Utilities have learned that moving rebates upstream, from the consumer to the vendor, is a cost-effective means of promoting energy efficiency. Southern California Edison has demonstrated the success of this model in its Compact Fluorescent Bulb program, which gives the incentive to the manufacturer, creating two pronounced benefits. First, by requiring that the manufacturer pass along the unit savings downstream, a $5 incentive becomes far greater when it reaches the consumer. (Consumer discounts can reach as high as $15 with a $5 manufacturer’s rebate.) Second, by allocating wholesale rebates to a large quantity of lamps from manufacturers, utilities can stipulate performance criteria, such as maximum levels of harmonic distortion and minimum efficiency levels. Manufacturers’ rebate programs can create financial leverage while transforming the market for energy-efficient products.
Another feature of the CFB program design is its three-fold ability to work with manufacturers to achieve even greater cost savings and performance improvements, each of which will further stimulate market transformation. First, since the utility rebates CFLs in bulk, manufacturers have been keen to participate in the program, and have even contributed to further lower the cost of the lamps. Second, by establishing a bidding and scoring system, Edison has been able to push manufacturers to produce products with quite specific and improved performance characteristics. Third, the program has been able to reward manufacturers with strong and established distribution channels (for instance, in large retail chains). Edison’s contracts with participating manufacturers included a prerequisite number of units to be sold within an allotted timeframe. If this quota was not met, SCE reallocated the funds to other manufacturers who could deliver, market, and sell the lamps. Points were also awarded to manufacturers based on the degree to which they would commit to help market the lamps, often through cooperative arrangements with retailers.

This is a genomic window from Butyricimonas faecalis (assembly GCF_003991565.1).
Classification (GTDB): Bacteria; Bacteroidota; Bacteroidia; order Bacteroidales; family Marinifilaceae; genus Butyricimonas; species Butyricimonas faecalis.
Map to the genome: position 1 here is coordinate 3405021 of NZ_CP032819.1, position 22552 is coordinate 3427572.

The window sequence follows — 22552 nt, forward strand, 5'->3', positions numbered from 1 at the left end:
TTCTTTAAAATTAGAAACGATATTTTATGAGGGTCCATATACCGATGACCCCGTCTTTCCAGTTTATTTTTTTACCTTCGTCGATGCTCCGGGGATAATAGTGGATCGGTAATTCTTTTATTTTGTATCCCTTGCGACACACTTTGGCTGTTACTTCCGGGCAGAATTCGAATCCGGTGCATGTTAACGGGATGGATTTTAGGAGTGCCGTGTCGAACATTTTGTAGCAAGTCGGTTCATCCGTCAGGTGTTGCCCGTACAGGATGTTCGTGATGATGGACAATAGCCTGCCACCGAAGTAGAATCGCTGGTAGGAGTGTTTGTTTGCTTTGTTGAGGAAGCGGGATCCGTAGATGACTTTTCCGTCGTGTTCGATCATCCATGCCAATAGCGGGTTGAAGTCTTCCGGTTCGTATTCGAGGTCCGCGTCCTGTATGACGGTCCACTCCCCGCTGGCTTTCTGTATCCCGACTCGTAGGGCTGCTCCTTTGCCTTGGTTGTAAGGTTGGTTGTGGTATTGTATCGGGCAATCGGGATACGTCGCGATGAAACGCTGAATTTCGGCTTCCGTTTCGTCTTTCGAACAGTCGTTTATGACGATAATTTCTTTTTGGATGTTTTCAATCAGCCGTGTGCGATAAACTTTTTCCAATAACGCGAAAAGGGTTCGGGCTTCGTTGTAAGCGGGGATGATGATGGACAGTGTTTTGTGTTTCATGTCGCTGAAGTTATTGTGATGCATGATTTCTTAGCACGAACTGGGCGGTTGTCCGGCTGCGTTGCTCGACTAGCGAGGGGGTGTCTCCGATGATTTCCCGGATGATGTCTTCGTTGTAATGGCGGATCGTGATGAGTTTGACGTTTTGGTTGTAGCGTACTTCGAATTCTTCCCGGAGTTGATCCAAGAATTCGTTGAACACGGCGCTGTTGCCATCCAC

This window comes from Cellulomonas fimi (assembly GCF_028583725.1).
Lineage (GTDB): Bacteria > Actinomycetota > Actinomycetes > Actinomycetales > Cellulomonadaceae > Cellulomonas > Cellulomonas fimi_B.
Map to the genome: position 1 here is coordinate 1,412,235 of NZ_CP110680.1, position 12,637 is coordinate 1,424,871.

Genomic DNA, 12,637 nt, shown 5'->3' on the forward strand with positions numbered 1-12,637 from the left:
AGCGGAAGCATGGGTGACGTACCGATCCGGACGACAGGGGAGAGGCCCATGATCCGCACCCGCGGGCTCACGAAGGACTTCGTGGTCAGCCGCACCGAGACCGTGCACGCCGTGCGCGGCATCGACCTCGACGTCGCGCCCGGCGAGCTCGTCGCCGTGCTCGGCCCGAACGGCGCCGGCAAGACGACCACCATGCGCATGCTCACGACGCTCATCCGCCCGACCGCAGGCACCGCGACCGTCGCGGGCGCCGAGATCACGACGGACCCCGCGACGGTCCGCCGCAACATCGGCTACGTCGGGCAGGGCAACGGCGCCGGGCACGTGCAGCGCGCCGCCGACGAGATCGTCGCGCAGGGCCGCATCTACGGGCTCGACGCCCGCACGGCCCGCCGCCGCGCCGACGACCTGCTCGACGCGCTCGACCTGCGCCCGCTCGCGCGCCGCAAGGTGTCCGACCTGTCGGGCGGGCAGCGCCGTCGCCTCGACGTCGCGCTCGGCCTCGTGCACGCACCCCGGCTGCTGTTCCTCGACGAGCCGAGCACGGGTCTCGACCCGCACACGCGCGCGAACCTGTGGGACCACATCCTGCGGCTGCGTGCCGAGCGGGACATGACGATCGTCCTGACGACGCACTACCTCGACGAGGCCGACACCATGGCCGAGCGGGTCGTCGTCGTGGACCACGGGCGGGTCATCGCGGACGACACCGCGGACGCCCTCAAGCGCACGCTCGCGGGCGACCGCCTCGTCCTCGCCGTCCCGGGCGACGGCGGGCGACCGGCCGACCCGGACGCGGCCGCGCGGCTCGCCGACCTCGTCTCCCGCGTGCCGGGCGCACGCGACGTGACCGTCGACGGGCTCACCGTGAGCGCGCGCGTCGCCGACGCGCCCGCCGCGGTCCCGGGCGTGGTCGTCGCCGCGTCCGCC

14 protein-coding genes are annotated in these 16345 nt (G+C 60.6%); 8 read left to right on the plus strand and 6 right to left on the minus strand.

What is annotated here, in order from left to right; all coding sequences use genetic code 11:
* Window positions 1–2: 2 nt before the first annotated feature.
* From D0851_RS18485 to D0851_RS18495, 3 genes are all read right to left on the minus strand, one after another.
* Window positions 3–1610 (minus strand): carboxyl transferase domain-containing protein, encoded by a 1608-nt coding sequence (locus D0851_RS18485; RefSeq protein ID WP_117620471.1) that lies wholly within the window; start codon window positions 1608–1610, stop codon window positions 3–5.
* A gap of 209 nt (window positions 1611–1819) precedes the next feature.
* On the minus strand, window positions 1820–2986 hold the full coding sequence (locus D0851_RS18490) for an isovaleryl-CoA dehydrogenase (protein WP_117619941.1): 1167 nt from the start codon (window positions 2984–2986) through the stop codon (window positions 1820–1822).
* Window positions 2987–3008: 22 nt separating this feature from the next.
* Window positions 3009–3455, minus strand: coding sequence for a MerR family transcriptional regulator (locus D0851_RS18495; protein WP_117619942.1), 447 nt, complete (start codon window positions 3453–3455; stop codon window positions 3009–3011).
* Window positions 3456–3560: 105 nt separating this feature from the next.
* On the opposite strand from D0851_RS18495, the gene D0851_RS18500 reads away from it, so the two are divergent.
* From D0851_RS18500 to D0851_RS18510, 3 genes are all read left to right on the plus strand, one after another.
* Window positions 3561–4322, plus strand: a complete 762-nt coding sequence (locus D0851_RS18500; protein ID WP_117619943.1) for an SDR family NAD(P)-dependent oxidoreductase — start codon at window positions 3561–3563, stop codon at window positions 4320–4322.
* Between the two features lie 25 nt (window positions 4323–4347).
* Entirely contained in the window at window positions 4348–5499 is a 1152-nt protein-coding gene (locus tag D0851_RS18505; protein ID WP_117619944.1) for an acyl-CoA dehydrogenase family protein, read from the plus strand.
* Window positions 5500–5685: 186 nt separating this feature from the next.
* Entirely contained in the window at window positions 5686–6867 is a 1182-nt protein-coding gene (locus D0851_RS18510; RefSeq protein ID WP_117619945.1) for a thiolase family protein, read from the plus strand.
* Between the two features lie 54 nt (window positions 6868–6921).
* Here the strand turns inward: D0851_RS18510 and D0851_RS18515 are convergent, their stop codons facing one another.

Included in the program’s design is a self monitoring component which cuts the administrative responsibilities of the utility and obligates the manufacturers to meet sales commitments. Verification of completed sales was required in the form of purchase orders and shipping documentation before manufacturers are reimbursed for their rebates. This confirmed that the pre-set sales agreements had been met and tracked the movement of units for SCE.
SCE’s manufacturer’s rebate program is a proven method of achieving high penetration and market transformation at lower costs in an easily transferable design. Their residential CFB program succeeded in moving over 2 million lamps with administrative costs running only 10% of the program’s total costs, increasing the products’ distribution by eight-fold. A similar success was experienced when SCE applied the model to their commercial customers and to other efficiency technologies. Currently, this same model is being considered by utilities across the country and on a nation-wide scale.
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